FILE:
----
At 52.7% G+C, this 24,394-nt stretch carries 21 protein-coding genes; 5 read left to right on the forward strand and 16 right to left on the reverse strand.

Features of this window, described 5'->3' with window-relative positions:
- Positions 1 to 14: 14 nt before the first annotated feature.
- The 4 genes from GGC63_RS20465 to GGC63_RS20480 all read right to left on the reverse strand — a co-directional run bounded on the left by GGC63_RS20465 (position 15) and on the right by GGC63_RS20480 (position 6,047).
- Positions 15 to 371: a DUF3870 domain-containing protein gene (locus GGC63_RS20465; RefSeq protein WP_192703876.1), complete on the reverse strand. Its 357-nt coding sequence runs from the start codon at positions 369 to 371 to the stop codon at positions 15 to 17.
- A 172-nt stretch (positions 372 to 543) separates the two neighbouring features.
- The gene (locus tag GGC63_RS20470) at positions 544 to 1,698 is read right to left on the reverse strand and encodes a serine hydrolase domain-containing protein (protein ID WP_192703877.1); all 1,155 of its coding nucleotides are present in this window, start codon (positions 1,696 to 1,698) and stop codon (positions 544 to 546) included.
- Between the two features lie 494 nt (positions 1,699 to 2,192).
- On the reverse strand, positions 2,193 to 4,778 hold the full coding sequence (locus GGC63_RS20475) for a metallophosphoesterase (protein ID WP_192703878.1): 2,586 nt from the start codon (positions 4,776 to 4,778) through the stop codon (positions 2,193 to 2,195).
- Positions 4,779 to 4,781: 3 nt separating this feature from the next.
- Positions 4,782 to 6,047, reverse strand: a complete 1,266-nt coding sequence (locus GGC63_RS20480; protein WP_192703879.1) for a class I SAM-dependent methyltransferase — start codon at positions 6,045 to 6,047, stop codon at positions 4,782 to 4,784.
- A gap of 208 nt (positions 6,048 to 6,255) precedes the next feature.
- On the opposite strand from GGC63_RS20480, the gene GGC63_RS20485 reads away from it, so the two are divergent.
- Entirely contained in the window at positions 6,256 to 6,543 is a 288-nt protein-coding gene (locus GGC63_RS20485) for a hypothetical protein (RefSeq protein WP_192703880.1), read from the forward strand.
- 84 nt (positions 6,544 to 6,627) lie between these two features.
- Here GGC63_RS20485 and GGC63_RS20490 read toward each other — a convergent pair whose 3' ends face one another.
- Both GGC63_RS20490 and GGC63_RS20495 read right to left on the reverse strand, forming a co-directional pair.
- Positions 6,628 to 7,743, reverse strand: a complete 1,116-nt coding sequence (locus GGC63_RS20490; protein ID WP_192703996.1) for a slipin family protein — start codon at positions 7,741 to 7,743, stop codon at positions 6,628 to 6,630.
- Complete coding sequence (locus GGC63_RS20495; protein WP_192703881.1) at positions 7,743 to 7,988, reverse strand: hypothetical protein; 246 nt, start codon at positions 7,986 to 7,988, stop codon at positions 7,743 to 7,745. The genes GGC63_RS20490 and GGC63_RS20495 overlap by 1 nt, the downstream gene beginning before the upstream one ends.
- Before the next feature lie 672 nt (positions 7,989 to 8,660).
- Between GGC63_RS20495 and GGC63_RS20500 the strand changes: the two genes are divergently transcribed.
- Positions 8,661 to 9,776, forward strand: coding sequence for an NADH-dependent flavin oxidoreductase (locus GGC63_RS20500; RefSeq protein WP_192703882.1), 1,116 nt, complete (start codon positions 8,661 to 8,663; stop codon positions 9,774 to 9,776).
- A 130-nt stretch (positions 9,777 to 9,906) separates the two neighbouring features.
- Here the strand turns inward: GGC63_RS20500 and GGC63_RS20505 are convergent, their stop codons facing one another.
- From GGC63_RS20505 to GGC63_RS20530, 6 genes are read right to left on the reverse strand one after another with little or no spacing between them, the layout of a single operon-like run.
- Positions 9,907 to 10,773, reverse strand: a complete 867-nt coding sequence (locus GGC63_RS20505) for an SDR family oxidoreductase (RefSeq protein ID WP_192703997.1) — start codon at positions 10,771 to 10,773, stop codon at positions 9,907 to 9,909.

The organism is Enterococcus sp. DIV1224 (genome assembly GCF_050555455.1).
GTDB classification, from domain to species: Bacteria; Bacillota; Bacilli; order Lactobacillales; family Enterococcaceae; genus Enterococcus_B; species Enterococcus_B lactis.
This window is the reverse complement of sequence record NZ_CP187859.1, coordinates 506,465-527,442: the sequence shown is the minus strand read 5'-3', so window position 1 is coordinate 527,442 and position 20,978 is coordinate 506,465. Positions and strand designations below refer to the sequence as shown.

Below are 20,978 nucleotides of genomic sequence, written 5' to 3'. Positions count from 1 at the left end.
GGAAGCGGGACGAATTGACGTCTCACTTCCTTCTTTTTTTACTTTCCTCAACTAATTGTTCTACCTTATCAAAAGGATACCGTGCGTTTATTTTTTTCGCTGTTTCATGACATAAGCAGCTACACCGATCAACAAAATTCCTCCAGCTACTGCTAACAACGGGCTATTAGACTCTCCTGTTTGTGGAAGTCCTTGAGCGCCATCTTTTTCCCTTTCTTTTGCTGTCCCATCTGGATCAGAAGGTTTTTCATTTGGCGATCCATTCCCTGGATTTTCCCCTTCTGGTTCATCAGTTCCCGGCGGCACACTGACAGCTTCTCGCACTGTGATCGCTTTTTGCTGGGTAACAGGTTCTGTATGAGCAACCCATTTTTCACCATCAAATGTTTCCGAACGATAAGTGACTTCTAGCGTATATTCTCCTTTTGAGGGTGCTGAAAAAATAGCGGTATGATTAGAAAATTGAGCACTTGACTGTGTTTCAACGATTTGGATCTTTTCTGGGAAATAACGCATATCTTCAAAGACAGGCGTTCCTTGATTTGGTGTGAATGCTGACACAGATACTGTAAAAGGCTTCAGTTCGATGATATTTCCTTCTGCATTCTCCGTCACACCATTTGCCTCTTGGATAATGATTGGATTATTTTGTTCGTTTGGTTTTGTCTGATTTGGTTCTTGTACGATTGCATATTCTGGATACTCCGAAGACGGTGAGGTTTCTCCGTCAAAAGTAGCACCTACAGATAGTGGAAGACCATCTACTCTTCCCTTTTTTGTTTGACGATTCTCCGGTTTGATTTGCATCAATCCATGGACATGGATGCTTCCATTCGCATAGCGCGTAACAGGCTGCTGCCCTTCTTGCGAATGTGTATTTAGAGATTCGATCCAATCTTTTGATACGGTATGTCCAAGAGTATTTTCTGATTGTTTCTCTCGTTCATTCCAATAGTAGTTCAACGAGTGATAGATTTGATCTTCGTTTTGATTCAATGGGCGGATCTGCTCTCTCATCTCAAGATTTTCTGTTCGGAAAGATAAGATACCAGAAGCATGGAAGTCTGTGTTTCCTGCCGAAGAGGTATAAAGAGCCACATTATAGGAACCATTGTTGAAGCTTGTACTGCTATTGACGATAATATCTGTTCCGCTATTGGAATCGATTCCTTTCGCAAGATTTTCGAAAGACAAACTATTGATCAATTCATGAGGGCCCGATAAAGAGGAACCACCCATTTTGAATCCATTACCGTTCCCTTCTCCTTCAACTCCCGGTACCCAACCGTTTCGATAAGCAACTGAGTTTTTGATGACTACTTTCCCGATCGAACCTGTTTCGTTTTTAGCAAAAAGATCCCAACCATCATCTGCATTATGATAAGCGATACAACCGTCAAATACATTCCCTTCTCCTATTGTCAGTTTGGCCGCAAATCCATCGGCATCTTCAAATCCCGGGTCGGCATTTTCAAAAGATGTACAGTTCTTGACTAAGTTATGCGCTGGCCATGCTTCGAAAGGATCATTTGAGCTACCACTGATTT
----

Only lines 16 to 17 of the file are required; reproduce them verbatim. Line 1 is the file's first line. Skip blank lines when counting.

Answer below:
- Here GGC63_RS20485 and GGC63_RS20490 read toward each other — a convergent pair whose 3' ends face one another.
- Both GGC63_RS20490 and GGC63_RS20495 read right to left on the reverse strand, forming a co-directional pair.